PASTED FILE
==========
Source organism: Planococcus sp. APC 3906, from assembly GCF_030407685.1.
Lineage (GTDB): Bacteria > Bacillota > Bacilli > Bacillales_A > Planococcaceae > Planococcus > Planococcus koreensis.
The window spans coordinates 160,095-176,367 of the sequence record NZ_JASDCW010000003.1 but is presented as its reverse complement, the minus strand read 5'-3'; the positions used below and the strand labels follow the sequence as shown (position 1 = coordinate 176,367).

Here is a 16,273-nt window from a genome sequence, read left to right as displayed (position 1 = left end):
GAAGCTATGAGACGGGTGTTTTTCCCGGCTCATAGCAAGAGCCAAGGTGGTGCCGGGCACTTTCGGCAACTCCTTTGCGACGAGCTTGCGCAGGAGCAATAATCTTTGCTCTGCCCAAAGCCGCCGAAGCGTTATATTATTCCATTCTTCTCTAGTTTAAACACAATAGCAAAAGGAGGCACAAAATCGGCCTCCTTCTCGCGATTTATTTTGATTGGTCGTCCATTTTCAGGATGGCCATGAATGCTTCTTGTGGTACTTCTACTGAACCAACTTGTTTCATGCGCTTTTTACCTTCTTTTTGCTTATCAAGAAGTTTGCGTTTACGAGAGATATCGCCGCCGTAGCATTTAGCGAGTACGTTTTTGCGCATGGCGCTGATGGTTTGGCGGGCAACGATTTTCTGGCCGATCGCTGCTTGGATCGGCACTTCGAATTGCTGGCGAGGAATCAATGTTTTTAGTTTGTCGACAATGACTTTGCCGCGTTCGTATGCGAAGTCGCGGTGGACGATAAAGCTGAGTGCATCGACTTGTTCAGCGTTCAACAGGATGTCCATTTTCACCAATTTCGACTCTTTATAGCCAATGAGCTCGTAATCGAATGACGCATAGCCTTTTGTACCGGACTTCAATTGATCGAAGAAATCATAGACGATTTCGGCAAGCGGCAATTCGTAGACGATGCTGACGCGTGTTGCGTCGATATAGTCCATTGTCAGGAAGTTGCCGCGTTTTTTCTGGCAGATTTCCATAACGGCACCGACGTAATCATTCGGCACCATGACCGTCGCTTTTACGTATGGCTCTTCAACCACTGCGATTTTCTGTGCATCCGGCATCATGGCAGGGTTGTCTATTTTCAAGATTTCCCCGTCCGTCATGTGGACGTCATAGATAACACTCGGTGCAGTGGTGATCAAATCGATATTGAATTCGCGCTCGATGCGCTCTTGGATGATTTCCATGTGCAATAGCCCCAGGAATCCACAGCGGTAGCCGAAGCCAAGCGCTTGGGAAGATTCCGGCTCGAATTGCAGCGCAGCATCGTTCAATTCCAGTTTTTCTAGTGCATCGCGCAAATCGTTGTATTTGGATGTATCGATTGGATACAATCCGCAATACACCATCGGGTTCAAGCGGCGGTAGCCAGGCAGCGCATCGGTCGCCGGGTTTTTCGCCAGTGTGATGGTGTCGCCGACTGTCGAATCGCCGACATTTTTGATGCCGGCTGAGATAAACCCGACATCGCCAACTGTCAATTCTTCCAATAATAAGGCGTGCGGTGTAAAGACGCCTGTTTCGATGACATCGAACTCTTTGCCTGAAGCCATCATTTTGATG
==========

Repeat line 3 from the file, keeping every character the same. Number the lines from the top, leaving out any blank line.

The window spans coordinates 160,095-176,367 of the sequence record NZ_JASDCW010000003.1 but is presented as its reverse complement, the minus strand read 5'-3'; the positions used below and the strand labels follow the sequence as shown (position 1 = coordinate 176,367).